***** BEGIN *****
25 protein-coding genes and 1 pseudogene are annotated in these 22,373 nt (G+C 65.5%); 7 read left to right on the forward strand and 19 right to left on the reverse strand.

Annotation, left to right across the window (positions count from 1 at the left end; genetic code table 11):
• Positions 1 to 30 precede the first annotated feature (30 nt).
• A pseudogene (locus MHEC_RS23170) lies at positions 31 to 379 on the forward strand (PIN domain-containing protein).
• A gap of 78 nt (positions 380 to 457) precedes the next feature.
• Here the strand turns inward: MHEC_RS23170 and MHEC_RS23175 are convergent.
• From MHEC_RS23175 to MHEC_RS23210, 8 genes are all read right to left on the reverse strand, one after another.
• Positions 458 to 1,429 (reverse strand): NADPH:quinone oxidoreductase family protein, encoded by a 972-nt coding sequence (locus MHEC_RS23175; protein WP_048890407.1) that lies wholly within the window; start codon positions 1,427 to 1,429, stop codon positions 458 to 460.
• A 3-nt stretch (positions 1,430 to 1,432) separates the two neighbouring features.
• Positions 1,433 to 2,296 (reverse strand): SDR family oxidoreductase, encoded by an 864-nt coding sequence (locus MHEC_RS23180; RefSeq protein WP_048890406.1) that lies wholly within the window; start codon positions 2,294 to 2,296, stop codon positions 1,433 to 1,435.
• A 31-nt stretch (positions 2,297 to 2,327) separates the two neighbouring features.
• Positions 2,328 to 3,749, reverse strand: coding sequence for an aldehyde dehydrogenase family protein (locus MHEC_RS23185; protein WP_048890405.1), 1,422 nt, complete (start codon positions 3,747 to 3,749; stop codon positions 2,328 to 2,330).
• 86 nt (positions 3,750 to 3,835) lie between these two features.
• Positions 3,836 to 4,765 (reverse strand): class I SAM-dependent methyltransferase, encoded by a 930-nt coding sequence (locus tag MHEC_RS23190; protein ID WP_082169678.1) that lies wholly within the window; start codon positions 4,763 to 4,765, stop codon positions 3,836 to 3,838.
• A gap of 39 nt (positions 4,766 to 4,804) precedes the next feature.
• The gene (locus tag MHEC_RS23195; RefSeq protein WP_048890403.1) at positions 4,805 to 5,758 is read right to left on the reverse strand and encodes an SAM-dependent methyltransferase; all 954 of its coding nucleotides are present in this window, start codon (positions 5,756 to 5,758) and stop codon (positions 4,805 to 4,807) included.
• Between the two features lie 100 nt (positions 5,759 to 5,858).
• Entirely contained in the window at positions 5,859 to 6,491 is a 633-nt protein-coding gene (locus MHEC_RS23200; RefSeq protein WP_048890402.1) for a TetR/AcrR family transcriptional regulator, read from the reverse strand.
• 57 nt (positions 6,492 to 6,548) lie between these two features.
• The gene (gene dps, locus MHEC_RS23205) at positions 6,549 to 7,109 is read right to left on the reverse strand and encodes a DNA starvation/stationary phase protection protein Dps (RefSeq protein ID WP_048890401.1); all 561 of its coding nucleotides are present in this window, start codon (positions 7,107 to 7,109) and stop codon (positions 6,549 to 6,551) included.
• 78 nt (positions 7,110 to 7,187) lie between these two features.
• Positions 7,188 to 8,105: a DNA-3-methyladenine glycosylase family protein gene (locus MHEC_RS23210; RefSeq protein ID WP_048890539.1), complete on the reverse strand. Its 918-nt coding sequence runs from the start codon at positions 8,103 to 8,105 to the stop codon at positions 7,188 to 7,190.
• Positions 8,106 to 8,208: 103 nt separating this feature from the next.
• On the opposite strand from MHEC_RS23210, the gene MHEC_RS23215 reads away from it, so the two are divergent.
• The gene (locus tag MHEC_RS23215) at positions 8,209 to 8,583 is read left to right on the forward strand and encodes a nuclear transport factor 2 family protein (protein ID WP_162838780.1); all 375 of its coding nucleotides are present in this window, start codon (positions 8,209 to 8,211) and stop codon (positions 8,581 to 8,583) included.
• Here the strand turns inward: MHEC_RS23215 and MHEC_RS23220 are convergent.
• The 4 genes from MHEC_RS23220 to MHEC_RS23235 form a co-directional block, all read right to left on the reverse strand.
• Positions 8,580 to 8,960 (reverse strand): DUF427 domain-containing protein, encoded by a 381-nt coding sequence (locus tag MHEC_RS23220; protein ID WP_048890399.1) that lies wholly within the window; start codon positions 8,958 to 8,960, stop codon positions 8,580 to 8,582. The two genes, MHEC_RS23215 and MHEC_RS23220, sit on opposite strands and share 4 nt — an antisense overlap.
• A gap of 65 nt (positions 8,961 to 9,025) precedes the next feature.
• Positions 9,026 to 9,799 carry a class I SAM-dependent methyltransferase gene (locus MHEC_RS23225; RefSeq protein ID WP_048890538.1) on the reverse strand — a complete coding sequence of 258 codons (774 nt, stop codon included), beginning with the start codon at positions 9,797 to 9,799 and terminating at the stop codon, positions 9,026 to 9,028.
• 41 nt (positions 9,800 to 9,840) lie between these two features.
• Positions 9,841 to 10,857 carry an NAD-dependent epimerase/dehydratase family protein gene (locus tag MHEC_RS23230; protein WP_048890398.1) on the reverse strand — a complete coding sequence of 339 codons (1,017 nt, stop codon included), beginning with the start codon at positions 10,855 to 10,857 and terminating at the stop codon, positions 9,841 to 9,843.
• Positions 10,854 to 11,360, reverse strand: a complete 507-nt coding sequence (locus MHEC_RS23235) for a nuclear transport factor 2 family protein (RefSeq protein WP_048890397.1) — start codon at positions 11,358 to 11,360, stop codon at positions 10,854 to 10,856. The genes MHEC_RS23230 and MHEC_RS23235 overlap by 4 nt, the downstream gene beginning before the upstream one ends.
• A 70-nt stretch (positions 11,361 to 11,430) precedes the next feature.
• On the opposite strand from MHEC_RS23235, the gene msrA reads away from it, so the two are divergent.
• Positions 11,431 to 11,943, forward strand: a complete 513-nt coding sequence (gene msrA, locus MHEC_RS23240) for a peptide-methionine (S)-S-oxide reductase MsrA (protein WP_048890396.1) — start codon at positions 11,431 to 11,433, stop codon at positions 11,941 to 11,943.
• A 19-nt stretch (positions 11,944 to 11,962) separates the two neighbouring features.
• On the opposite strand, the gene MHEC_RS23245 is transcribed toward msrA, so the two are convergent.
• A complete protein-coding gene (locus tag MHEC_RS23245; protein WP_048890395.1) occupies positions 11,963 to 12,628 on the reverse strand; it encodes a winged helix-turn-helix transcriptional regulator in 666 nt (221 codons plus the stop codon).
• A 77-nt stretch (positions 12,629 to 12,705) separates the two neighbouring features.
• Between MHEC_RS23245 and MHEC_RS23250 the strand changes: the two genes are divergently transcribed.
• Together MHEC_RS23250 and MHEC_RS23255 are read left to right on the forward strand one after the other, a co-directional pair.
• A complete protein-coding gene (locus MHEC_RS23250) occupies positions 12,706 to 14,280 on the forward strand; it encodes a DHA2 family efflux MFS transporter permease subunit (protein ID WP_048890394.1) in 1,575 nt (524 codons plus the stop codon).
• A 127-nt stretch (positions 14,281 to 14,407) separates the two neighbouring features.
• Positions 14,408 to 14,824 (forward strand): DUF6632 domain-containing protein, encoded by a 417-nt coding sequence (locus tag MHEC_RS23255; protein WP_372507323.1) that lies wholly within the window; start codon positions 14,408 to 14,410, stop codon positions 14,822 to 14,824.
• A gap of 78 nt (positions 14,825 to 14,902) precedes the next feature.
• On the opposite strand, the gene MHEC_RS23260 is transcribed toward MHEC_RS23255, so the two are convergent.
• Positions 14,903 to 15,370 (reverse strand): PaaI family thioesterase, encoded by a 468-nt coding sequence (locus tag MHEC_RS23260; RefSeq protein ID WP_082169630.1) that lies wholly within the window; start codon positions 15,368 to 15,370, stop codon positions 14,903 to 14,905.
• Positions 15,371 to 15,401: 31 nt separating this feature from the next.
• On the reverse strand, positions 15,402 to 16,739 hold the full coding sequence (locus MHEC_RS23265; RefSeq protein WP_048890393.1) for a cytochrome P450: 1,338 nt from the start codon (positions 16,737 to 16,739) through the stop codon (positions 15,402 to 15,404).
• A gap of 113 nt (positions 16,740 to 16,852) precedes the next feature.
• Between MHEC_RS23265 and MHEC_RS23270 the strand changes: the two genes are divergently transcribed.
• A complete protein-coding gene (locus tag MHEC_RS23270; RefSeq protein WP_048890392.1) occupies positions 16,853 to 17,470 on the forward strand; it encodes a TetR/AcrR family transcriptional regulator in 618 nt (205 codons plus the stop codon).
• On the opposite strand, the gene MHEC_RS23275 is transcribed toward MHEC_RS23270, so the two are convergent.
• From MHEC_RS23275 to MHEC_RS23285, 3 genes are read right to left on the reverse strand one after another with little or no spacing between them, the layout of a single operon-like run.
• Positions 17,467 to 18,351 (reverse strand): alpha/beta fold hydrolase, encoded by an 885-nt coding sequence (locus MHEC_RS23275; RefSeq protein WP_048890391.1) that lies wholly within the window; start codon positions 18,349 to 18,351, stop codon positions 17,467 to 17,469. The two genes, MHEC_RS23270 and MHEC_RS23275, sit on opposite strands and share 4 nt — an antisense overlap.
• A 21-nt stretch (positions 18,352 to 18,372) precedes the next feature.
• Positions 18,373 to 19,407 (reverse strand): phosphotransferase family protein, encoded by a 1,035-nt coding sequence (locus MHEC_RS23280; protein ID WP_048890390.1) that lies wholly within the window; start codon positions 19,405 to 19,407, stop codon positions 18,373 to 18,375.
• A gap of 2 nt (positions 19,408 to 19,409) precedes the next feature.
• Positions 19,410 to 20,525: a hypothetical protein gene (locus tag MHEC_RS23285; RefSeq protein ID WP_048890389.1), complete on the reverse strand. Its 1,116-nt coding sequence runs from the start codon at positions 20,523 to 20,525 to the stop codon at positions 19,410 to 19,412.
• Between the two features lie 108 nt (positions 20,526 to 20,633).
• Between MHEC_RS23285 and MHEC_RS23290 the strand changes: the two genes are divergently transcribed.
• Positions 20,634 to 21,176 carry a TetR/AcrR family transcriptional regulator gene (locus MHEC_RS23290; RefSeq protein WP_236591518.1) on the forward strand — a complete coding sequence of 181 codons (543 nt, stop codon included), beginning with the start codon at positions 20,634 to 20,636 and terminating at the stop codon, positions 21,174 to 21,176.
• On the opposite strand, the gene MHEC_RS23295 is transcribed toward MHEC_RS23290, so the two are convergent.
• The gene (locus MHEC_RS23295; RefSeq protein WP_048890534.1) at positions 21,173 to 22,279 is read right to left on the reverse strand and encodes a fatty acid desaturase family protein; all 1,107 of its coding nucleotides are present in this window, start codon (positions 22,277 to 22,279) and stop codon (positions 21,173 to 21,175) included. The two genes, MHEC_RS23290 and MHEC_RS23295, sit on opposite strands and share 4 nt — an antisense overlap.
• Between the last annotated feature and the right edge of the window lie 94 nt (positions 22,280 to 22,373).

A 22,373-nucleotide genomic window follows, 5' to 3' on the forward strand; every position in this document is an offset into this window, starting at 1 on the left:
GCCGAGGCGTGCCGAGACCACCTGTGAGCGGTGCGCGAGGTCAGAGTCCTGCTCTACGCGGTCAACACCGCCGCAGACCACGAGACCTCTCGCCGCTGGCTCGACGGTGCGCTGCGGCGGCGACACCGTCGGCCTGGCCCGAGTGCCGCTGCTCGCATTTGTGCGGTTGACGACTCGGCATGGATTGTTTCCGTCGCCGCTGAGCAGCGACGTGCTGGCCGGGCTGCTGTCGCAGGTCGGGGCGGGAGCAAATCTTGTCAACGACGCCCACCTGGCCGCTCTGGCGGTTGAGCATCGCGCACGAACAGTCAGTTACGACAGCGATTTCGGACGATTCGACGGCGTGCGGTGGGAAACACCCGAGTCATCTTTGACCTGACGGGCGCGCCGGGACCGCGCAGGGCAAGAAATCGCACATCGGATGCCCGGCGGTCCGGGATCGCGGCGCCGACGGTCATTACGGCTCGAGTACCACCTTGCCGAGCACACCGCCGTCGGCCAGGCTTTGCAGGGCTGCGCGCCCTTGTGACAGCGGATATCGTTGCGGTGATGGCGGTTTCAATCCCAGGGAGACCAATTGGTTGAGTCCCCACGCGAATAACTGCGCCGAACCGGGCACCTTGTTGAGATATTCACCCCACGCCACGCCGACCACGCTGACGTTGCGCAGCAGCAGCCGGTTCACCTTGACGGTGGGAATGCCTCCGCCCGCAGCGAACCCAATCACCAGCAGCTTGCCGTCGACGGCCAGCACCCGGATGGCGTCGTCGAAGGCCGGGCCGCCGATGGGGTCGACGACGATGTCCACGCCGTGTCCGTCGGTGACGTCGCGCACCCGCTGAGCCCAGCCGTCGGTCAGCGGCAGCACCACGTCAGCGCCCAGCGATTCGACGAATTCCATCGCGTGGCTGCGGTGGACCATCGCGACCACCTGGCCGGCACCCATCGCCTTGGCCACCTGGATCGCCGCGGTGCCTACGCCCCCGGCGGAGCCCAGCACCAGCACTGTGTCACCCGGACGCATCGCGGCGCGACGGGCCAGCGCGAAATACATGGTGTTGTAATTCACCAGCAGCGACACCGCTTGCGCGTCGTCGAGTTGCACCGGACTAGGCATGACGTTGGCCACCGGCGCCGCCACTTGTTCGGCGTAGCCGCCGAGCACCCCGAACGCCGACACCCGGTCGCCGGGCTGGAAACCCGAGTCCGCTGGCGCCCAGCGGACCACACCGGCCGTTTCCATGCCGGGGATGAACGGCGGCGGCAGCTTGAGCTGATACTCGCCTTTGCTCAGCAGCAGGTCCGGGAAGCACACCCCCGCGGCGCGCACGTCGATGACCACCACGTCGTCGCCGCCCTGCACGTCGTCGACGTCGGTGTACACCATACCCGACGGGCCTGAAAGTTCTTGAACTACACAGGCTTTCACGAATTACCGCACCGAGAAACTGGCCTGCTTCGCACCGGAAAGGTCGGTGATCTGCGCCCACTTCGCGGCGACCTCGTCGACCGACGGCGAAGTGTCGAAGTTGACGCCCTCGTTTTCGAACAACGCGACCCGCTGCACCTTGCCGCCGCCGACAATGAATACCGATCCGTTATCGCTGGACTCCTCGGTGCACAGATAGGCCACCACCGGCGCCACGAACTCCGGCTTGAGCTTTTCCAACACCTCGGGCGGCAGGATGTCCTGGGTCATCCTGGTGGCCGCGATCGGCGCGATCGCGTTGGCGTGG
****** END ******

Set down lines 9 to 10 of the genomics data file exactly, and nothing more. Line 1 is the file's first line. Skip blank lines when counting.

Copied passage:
• A 3-nt stretch (positions 1,430 to 1,432) separates the two neighbouring features.
• Positions 1,433 to 2,296 (reverse strand): SDR family oxidoreductase, encoded by an 864-nt coding sequence (locus MHEC_RS23180; RefSeq protein WP_048890406.1) that lies wholly within the window; start codon positions 2,294 to 2,296, stop codon positions 1,433 to 1,435.